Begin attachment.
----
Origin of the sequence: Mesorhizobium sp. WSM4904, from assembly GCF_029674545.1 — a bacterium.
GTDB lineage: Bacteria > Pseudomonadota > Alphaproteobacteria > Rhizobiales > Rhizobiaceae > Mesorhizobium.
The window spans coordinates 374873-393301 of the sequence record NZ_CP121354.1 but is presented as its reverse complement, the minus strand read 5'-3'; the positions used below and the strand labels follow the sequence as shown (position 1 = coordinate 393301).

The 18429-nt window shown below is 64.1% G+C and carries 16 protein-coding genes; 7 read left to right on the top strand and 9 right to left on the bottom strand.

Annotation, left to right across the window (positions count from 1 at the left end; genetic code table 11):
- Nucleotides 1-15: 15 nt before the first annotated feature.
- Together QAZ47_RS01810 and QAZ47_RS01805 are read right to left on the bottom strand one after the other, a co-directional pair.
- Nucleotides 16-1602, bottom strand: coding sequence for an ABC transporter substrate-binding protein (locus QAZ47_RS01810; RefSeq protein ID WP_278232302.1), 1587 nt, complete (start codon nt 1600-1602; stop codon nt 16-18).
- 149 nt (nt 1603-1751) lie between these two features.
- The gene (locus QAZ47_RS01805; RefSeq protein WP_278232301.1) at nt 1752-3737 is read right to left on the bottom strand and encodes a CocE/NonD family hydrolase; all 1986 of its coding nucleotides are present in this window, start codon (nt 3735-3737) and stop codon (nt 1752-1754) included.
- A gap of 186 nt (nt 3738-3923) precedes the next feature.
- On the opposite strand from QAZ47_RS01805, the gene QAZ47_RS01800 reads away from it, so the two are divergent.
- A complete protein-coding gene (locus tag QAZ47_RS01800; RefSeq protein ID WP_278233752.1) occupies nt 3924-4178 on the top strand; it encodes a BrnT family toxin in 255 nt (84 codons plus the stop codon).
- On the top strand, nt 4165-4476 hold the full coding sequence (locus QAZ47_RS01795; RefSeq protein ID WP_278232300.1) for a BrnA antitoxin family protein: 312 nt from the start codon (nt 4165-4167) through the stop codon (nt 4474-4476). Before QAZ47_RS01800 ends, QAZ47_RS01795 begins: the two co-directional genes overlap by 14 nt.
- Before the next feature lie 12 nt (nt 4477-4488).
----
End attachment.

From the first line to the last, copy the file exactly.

Origin of the sequence: Mesorhizobium sp. WSM4904, from assembly GCF_029674545.1 — a bacterium.
GTDB lineage: Bacteria > Pseudomonadota > Alphaproteobacteria > Rhizobiales > Rhizobiaceae > Mesorhizobium.
The window spans coordinates 374873-393301 of the sequence record NZ_CP121354.1 but is presented as its reverse complement, the minus strand read 5'-3'; the positions used below and the strand labels follow the sequence as shown (position 1 = coordinate 393301).

The 18429-nt window shown below is 64.1% G+C and carries 16 protein-coding genes; 7 read left to right on the top strand and 9 right to left on the bottom strand.

Annotation, left to right across the window (positions count from 1 at the left end; genetic code table 11):
- Nucleotides 1-15: 15 nt before the first annotated feature.
- Together QAZ47_RS01810 and QAZ47_RS01805 are read right to left on the bottom strand one after the other, a co-directional pair.
- Nucleotides 16-1602, bottom strand: coding sequence for an ABC transporter substrate-binding protein (locus QAZ47_RS01810; RefSeq protein ID WP_278232302.1), 1587 nt, complete (start codon nt 1600-1602; stop codon nt 16-18).
- 149 nt (nt 1603-1751) lie between these two features.
- The gene (locus QAZ47_RS01805; RefSeq protein WP_278232301.1) at nt 1752-3737 is read right to left on the bottom strand and encodes a CocE/NonD family hydrolase; all 1986 of its coding nucleotides are present in this window, start codon (nt 3735-3737) and stop codon (nt 1752-1754) included.
- A gap of 186 nt (nt 3738-3923) precedes the next feature.
- On the opposite strand from QAZ47_RS01805, the gene QAZ47_RS01800 reads away from it, so the two are divergent.
- A complete protein-coding gene (locus tag QAZ47_RS01800; RefSeq protein ID WP_278233752.1) occupies nt 3924-4178 on the top strand; it encodes a BrnT family toxin in 255 nt (84 codons plus the stop codon).
- On the top strand, nt 4165-4476 hold the full coding sequence (locus QAZ47_RS01795; RefSeq protein ID WP_278232300.1) for a BrnA antitoxin family protein: 312 nt from the start codon (nt 4165-4167) through the stop codon (nt 4474-4476). Before QAZ47_RS01800 ends, QAZ47_RS01795 begins: the two co-directional genes overlap by 14 nt.
- Before the next feature lie 12 nt (nt 4477-4488).